A backyard to raise vegetables, space to shelter the cattle, provisions in the design of the house to expand it in the future, and involvement of the beneficiaries in developing the house – these can be elements of a successful social housing project.

Social housing projects are common in several countries and are developed under different models, depending on the local need and life style. Some of the African countries that have World Bank-funded social housing projects and countries such as China where housing is owned by the Government have exemplary projects in this segment. Even in India, Tamil Nadu has had several schemes for affordable and social housing that have been successful.

Coimbatore, in its efforts to become a slum free city, is developing multi-storeyed apartments under the Jawaharlal Nehru National Urban Renewal Mission to rehabilitate the slum-dwellers. The total project cost for 2,232 houses is over Rs. 51 crore and this will include facilities such as lift, fire fighting equipment and garden. The carpet area of each house is 250 sq.ft. and the construction cost (excluding common amenities) is little over Rs. 750 per sq.ft.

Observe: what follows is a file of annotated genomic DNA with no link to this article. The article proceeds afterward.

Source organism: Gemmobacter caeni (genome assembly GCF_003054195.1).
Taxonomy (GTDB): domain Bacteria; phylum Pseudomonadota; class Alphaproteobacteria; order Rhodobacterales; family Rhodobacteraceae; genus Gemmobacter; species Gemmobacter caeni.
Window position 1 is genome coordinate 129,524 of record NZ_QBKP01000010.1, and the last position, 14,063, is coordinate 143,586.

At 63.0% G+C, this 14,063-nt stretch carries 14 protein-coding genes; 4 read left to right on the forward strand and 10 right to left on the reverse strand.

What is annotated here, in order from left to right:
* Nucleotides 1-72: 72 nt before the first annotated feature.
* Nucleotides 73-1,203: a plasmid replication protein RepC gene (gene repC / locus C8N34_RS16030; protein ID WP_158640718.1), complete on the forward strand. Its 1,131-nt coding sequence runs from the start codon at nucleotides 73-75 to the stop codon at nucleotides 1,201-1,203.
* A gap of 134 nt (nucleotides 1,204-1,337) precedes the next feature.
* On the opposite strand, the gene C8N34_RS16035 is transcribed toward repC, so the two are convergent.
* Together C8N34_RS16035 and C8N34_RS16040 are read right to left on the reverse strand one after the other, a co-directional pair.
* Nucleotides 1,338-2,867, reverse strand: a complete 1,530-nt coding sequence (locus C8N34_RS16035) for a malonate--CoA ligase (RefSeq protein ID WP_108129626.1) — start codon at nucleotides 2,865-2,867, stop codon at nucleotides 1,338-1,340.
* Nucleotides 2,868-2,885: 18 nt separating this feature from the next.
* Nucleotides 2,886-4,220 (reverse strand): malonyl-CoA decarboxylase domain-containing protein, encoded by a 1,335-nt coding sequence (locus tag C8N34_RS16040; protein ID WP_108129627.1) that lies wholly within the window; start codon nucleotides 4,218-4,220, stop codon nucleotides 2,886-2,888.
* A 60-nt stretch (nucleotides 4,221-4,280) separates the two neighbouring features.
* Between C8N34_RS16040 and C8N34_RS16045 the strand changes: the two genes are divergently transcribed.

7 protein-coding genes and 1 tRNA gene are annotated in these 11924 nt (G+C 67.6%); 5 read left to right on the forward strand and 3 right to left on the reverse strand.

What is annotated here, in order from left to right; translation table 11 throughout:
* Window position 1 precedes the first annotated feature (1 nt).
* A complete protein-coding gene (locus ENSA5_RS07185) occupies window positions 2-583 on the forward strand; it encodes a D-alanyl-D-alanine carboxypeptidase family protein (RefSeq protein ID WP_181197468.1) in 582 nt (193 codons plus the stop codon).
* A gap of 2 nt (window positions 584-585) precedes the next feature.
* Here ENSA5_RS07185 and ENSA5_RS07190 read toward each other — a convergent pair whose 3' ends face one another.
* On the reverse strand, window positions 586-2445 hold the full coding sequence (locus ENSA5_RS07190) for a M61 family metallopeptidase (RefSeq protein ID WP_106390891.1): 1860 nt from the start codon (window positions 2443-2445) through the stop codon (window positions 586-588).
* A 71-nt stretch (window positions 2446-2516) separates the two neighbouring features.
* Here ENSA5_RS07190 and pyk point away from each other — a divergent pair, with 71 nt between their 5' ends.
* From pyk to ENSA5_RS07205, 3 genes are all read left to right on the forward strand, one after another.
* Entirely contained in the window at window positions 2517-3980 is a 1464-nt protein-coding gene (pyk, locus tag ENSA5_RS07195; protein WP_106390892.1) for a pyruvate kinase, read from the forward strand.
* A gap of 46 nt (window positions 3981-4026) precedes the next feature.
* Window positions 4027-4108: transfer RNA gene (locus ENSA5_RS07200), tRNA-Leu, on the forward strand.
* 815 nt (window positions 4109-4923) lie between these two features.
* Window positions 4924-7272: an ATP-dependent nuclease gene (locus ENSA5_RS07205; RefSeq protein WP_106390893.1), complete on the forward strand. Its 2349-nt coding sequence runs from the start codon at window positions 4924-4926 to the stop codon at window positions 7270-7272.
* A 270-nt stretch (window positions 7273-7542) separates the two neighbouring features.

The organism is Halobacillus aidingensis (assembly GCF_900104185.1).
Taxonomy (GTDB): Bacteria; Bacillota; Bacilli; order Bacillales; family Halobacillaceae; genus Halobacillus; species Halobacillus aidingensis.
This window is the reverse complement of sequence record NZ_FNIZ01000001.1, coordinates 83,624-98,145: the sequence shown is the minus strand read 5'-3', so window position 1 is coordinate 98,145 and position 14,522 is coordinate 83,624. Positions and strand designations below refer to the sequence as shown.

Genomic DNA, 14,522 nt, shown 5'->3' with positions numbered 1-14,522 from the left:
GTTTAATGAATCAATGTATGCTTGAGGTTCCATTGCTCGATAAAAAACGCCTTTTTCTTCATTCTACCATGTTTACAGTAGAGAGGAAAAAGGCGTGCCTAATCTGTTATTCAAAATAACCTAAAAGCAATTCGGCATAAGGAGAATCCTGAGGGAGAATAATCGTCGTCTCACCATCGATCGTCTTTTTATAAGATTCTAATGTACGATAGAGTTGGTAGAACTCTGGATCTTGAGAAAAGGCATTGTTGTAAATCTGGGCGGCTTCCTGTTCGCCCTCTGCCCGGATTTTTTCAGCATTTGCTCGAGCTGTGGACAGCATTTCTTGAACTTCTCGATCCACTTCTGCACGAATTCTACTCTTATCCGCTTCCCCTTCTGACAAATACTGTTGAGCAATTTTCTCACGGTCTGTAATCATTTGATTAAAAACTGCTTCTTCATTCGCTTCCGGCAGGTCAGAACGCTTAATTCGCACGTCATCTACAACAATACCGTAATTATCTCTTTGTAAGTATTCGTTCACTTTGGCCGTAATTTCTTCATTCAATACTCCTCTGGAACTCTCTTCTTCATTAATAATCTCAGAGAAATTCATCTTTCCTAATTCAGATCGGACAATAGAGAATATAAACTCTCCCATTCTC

Social housing projects should be developed with a participatory approach to be successful, says Arun Prasad, president of Coimbatore chapter of Indian Institute of Architects. Most of the beneficiaries of these projects are used to living at the ground level. They may take time to adjust to multi-storeyed residential units. Hence, before developing residential projects for them, the living condition and way of life of the beneficiaries of a social housing project should be studied. “Their new dwelling unit should make them feel at home,” he says.

Most of the projects in the country now are subsidised, or have a portion of the house earmarked for self-development by the beneficiaries. The objective is to involve them in the development of their future home. Non-Governmental Organisations, professionals and consultants should be involved to develop such projects.

A leading builder here says the basic construction cost now ranges from Rs. 1,300 to Rs. 1,500 a sq.ft. Selection of site is important to control construction and maintenance costs. For instance, a site with clay soil can increase the cost by nearly Rs. 200 per sq.ft.

Planning, use of pre-cast elements, increase in number of units, standardising the materials to be used and reducing wastage will reduce the costs. Any building needs regular maintenance to increase its life.

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